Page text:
Boston’s Greek Revival brick rowhouses were born in a whirling dervish of rebellion. After the War of 1812, Americans didn’t particularly want to see more English influence than they already had, and by the 1840s, Greek Revival style was flourishing.
The classicists of that long-ago era found a purity of style and scale in Greek Revival, just as they do today. One Boston rowhouse, in the South End’s 8 Streets Neighborhood, underwent a transformation led by a team of professionals who reimagined the old house in minute detail. The five-story house at the end of the row is back to its original glory.
One factor was historic identity, but there was another side to the equation: the obvious requirement that the house be livable in the 21st century. The homeowners, a young couple with two children, had been residing on the bottom three floors when the house served as a duplex. When the top, two-floor duplex became available, they snapped it up.
By the time the reconstruction team arrived—Ruth Bennett AIA, principal of RBA Architecture in Belmont; Gerald Pomeroy of Gerald Pomeroy Interiors in Boston; and general contractor Preston Lemanski of Lemanski Construction in Marblehead—they observed the powerful silhouette of an 1860 Greek Revival house that had aged badly. And it had undergone remodeling out of step with its historic nature, including a conversion to a triplex and then a duplex. The only choice was to strip it to the studs.
“When we started the journey, it became clear early on that structurally it wasn’t sound,” Pomeroy recalls. Today the rowhouse is a breathtaking replica of the original, with every architectural piece designed in precise Greek Revival style and refined, stylish décor that nods to history but makes appropriate updates for a modern family’s lifestyle and aesthetics. Architect Bennett developed a plan that distinguishes each floor as parallel spaces, with a stair hall consuming about a third of the space, and on each side, open space that subtly segues into different living areas.
On a bright fall day, sunshine washes over almost every room, thanks largely to the incorporation of deep, original-style windows. Even the lowest floor, formerly a subterranean space, is as bright and beautiful as any other part of the house, thanks to a major excavation in back overseen by Bennett and the incorporation of French doors and floor-to-ceiling windows overlooking a lovely courtyard. As in the 1800s, this floor houses the kitchen and a dining area. There is also a sitting area—replete with an original fireplace and an alcove for a home office—and a powder room.
Its historic identity was important, but also the house had to be livable to meet modern expectations. Bennett’s space planning and Pomeroy’s interiors come together in a contemporary home with classical scale.
The space has a comfortable open flow, which Pomeroy, a Bulfinch Award recipient, knitted together with deep cerulean-blue kitchen cabinetry, upholstery, and accents against the neutral background.
In the original house, the parlor-level floor opened off the foyer to an ornately detailed receiving room, with a double parlor to the foyer’s right. Pomeroy and Bennett, working in close collaboration, arranged it in two separate spaces: one a combination receiving room and dining area; and, on the other side, a sitting area around a fireplace with a marble surround. Pomeroy tamped down any elaborate adornment in favor of a neutral palette with “hits” of color, such as the room’s pale-coral lacquered ceiling and decorative accents in vermillion, azure, and other bright or saturated shades.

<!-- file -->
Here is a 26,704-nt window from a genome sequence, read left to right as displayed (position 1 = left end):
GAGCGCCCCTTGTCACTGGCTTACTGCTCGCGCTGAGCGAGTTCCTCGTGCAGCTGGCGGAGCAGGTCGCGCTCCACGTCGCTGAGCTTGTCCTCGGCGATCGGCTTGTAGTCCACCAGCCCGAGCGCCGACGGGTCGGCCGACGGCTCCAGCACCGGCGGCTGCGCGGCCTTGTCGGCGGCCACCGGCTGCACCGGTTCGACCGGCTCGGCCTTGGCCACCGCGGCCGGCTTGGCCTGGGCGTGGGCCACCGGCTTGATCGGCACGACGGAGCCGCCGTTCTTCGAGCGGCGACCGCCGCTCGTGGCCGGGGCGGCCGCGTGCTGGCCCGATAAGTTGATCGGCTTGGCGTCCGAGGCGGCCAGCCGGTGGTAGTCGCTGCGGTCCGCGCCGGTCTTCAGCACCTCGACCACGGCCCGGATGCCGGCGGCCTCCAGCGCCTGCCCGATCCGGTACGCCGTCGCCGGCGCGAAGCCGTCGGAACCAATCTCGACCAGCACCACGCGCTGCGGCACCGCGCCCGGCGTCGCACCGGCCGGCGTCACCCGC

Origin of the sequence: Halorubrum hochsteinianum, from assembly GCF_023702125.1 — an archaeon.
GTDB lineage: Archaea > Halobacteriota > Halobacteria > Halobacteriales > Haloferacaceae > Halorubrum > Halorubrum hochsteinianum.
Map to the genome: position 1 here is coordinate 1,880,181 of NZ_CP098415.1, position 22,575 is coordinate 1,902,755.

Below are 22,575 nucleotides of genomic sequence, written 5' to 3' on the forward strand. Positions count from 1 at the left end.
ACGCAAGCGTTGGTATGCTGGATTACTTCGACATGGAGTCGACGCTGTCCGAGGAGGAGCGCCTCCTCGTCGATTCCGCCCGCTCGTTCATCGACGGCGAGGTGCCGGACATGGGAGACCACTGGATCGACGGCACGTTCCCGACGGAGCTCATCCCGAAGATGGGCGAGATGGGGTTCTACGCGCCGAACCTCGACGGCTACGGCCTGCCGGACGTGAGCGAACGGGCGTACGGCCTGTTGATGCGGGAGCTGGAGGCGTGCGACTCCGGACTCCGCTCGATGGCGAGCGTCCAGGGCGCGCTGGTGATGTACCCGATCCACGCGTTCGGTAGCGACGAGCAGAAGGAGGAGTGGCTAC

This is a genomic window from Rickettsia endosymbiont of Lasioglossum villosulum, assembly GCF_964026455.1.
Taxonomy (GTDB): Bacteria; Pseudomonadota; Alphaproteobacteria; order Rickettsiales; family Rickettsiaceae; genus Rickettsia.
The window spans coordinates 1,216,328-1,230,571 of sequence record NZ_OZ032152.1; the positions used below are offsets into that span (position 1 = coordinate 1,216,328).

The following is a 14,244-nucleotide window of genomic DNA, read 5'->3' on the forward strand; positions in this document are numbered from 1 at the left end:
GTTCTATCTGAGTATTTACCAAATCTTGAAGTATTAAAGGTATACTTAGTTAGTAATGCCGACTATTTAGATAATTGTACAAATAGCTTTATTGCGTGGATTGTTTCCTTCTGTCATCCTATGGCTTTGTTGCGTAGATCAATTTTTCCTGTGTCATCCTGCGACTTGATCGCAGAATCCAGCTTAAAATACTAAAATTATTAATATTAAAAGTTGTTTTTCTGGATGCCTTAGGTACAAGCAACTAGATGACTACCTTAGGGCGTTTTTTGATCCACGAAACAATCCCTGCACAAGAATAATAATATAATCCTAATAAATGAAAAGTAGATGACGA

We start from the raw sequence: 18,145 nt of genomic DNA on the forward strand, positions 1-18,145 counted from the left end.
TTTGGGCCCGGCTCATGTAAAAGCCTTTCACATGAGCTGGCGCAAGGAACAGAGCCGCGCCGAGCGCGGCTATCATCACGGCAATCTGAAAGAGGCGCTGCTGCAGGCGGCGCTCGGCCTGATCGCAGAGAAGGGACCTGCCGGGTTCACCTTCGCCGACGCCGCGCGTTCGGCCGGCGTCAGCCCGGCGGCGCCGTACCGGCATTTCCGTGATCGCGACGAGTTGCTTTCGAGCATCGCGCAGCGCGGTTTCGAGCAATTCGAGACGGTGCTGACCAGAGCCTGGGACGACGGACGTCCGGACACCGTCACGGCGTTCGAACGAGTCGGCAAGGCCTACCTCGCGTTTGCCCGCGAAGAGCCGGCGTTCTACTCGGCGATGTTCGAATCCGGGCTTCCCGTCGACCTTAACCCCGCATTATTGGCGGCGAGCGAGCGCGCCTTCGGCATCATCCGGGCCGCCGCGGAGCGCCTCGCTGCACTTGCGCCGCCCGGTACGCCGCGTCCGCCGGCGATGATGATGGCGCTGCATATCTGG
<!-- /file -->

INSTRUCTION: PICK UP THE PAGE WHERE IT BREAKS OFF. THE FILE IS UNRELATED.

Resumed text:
Pomeroy’s keen judgment allows this floor’s very special pieces to shine, including a round mahogany Empire-style table with gilded detailing (which Pomeroy designed) and an abstract painting juxtaposed with the classical architecture.
In the master suite, on the floor above, Pomeroy lined the walls with soothing grasscloth. The children’s rooms, with a Jack-and-Jill bath, follow on the next floor, and the top floor is devoted to a guest suite and playroom.
Pomeroy custom-designed all the new furniture and had remaining furniture reupholstered in the 3,000-square-foot home. That was important, he says, to fit the team’s philosophy of letting the architectural details take center stage. Everyone agreed that the millwork, carefully mirroring the original style and designed by Bennett, should be celebrated.
Bennett dug into Architectural Mouldings by Carl F. Schmidt and other references, researching accurate historic style. She found much amiss in the rowhouse. “A Greek Revival entry would have had sidelights and a transom over it and a four-panel entry door,” Bennett says. “When we found the house, it was almost a French door with an arch pattern. We replaced it.” Squat, undistinguished windows were replaced with two-over-two sashes. The team plowed onward, recrafting all the elements that did not fit the historic character. “We went before the historical commission three times to change the outside,” Bennett says. “All profiles and panes are accurate.”
The homeowners couldn’t be happier. Both thrive in history-minded Boston and now their revitalized South End home gives them the character and the space they needed. “They very much like having the urban experience, the parks, like other young families,” Pomeroy says. “It’s a renaissance for the city.”